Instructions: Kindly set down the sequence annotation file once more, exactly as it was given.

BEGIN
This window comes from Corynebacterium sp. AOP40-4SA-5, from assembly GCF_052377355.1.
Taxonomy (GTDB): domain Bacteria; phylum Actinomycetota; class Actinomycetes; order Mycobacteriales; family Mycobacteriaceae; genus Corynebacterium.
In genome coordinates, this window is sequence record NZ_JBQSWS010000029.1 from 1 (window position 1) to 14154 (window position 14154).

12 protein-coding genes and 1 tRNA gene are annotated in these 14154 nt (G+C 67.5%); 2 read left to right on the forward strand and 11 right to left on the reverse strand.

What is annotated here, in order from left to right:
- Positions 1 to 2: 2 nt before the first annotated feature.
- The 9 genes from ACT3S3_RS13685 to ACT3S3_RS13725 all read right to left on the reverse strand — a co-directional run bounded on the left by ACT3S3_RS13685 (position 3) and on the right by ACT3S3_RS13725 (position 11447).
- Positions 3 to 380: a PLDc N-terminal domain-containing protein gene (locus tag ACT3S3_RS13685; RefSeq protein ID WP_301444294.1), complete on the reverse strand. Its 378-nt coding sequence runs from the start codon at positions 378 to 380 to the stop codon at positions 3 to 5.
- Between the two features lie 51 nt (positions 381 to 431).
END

This window comes from Corynebacterium sp. AOP40-4SA-5, from assembly GCF_052377355.1.
Taxonomy (GTDB): domain Bacteria; phylum Actinomycetota; class Actinomycetes; order Mycobacteriales; family Mycobacteriaceae; genus Corynebacterium.
In genome coordinates, this window is sequence record NZ_JBQSWS010000029.1 from 1 (window position 1) to 14154 (window position 14154).

12 protein-coding genes and 1 tRNA gene are annotated in these 14154 nt (G+C 67.5%); 2 read left to right on the forward strand and 11 right to left on the reverse strand.

What is annotated here, in order from left to right:
- Positions 1 to 2: 2 nt before the first annotated feature.
- The 9 genes from ACT3S3_RS13685 to ACT3S3_RS13725 all read right to left on the reverse strand — a co-directional run bounded on the left by ACT3S3_RS13685 (position 3) and on the right by ACT3S3_RS13725 (position 11447).
- Positions 3 to 380: a PLDc N-terminal domain-containing protein gene (locus tag ACT3S3_RS13685; RefSeq protein ID WP_301444294.1), complete on the reverse strand. Its 378-nt coding sequence runs from the start codon at positions 378 to 380 to the stop codon at positions 3 to 5.
- Between the two features lie 51 nt (positions 381 to 431).